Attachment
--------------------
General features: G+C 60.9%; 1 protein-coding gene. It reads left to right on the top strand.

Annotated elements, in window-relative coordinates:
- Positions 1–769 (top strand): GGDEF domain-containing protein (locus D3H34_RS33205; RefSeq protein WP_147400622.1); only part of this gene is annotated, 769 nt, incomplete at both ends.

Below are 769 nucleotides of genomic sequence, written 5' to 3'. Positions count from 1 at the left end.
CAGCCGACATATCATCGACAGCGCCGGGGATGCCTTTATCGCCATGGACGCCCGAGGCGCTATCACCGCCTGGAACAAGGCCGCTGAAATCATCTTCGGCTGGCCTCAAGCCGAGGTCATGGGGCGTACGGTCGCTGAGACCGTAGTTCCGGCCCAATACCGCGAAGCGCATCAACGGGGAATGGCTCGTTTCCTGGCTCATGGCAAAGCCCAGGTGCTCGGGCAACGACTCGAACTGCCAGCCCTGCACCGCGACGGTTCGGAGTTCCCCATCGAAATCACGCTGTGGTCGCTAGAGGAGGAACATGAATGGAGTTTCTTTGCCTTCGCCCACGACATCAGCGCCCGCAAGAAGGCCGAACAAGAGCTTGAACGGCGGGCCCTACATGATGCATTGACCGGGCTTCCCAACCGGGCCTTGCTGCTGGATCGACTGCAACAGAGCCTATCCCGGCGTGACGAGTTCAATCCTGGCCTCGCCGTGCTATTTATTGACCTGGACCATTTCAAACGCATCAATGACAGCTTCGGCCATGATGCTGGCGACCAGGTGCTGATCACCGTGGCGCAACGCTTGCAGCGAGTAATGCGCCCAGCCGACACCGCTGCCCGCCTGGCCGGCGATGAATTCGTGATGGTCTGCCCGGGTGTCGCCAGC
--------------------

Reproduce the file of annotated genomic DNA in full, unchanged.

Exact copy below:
General features: G+C 60.9%; 1 protein-coding gene. It reads left to right on the top strand.

Annotated elements, in window-relative coordinates:
- Positions 1–769 (top strand): GGDEF domain-containing protein (locus D3H34_RS33205; RefSeq protein WP_147400622.1); only part of this gene is annotated, 769 nt, incomplete at both ends.

Below are 769 nucleotides of genomic sequence, written 5' to 3'. Positions count from 1 at the left end.
CAGCCGACATATCATCGACAGCGCCGGGGATGCCTTTATCGCCATGGACGCCCGAGGCGCTATCACCGCCTGGAACAAGGCCGCTGAAATCATCTTCGGCTGGCCTCAAGCCGAGGTCATGGGGCGTACGGTCGCTGAGACCGTAGTTCCGGCCCAATACCGCGAAGCGCATCAACGGGGAATGGCTCGTTTCCTGGCTCATGGCAAAGCCCAGGTGCTCGGGCAACGACTCGAACTGCCAGCCCTGCACCGCGACGGTTCGGAGTTCCCCATCGAAATCACGCTGTGGTCGCTAGAGGAGGAACATGAATGGAGTTTCTTTGCCTTCGCCCACGACATCAGCGCCCGCAAGAAGGCCGAACAAGAGCTTGAACGGCGGGCCCTACATGATGCATTGACCGGGCTTCCCAACCGGGCCTTGCTGCTGGATCGACTGCAACAGAGCCTATCCCGGCGTGACGAGTTCAATCCTGGCCTCGCCGTGCTATTTATTGACCTGGACCATTTCAAACGCATCAATGACAGCTTCGGCCATGATGCTGGCGACCAGGTGCTGATCACCGTGGCGCAACGCTTGCAGCGAGTAATGCGCCCAGCCGACACCGCTGCCCGCCTGGCCGGCGATGAATTCGTGATGGTCTGCCCGGGTGTCGCCAGC